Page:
By Ian Dunt
Labour faces a tough new critic of its economic policy, with the European Commission (EC) demanding Britain does more to cut its deficit.
The EC said it wants much clearer description of the measures which will be taken to reduce the UK's spiralling debt.
The comments could not come at a worse time, with chancellor Alistair Darling drawing up next week's pivotal Budget in Number 11.
The Commission will publish its assessment of Britain's debt situation tomorrow, but a leaked draft reads: "The fiscal strategy in the convergence programme is not sufficiently ambitious and needs to be significantly reinforced.
"A credible timeframe for restoring public finances to a sustainable position requires additional fiscal tightening measures beyond those currently planned."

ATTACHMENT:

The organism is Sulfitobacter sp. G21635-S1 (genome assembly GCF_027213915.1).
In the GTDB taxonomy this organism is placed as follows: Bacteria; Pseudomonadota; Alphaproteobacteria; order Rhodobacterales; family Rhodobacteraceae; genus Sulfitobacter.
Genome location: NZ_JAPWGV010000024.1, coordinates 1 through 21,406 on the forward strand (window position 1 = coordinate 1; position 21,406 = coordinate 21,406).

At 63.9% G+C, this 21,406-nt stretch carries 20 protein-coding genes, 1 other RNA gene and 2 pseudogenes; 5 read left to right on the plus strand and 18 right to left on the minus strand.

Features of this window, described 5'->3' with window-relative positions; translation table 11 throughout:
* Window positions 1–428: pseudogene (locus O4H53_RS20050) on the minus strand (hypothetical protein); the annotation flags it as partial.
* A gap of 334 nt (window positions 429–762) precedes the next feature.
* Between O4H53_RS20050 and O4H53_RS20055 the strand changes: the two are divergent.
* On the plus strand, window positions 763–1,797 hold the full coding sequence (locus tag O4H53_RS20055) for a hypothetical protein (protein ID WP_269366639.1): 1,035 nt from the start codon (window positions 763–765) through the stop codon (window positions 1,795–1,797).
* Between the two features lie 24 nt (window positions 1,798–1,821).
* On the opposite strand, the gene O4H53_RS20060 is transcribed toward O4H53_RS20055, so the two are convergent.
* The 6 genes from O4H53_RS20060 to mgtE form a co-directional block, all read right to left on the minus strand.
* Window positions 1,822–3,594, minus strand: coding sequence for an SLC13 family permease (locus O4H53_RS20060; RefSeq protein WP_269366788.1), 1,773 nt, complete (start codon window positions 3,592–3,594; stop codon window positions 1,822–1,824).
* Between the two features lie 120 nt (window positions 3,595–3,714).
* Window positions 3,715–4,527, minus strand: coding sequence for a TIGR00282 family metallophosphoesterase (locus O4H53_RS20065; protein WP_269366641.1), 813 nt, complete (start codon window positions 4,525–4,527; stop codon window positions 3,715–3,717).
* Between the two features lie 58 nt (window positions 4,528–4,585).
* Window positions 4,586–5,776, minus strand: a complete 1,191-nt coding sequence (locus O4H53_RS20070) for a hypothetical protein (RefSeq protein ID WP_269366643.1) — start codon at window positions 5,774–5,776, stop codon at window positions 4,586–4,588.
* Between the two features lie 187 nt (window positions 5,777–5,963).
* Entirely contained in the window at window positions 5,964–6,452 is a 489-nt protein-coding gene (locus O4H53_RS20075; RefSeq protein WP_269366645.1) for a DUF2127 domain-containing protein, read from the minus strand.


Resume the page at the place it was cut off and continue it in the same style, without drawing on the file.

But the Tories welcomed the news as vindication of their criticism of the government.
"This is a heavy blow for Gordon Brown's credibility," shadow chancellor George Osborne said.
"The Conservatives have been arguing that we need to reduce our record budget deficit more quickly in order to support the recovery.
"Our argument is backed by credit rating agencies, business leaders, international investors and now the European Commission."
Speaking on the Today programme this morning, chief secretary to the Treasury Liam Byrne suggested the EC was wrong.
"We think the EU's got the judgment wrong, we think the plan they've set out would require us to take something like £20bn more out of the economy... that would do irreparable damage to public services," he said.
Attacking suggestions that the Tories were clearer in thier plans to cut spending, Mr Byrne said: "What the Conservatives have done over the last two months is deliver press release after press release which delivers the clarity of a mucky puddle."
Media reports yesterday indicated the Conservatives were preparing to reveal spending cuts they would make this fiscal year, although the party is expected to wait until the Budget before releasing any details.
Mr Darling will present the Budget to parliament on March 24th.